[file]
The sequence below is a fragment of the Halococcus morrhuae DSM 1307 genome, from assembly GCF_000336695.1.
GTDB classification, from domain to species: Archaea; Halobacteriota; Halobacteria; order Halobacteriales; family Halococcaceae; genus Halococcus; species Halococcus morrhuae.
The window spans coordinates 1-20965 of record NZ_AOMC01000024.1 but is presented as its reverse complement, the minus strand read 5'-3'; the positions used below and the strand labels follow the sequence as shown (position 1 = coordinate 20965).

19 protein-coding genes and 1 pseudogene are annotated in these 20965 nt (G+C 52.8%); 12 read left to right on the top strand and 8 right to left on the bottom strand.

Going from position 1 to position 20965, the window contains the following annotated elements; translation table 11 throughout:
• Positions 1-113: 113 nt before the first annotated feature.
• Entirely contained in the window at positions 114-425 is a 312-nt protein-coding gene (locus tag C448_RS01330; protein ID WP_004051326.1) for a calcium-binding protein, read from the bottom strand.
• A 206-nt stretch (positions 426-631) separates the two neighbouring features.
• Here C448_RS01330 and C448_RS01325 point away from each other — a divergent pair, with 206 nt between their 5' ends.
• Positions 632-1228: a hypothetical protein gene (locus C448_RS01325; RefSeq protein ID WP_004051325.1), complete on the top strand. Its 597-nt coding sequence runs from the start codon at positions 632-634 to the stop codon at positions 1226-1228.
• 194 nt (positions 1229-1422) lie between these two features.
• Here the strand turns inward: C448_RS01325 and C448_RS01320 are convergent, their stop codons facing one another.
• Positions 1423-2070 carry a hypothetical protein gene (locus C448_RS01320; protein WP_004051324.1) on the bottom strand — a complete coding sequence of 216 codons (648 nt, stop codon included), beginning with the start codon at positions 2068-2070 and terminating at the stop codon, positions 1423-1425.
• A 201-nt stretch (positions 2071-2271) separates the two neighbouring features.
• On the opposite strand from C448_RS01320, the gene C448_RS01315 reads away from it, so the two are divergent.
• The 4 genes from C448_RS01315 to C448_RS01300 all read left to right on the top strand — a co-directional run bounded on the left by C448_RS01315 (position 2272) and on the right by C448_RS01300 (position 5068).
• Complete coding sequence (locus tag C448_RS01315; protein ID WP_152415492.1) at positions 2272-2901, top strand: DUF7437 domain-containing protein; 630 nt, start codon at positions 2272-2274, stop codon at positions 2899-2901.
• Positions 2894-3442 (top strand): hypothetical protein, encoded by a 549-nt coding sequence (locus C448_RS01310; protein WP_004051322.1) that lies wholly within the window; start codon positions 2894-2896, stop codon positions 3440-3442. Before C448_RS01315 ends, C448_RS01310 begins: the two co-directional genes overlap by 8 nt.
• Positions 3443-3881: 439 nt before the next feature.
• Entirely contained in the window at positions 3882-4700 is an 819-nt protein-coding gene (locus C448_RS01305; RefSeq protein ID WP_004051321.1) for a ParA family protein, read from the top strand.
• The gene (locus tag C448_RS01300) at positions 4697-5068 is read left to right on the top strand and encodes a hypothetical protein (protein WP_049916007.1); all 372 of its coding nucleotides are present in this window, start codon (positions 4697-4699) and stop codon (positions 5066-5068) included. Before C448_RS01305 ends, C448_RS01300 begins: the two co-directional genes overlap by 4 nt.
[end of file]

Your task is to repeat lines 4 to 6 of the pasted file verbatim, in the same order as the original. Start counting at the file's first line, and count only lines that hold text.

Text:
19 protein-coding genes and 1 pseudogene are annotated in these 20965 nt (G+C 52.8%); 12 read left to right on the top strand and 8 right to left on the bottom strand.

Going from position 1 to position 20965, the window contains the following annotated elements; translation table 11 throughout:
• Positions 1-113: 113 nt before the first annotated feature.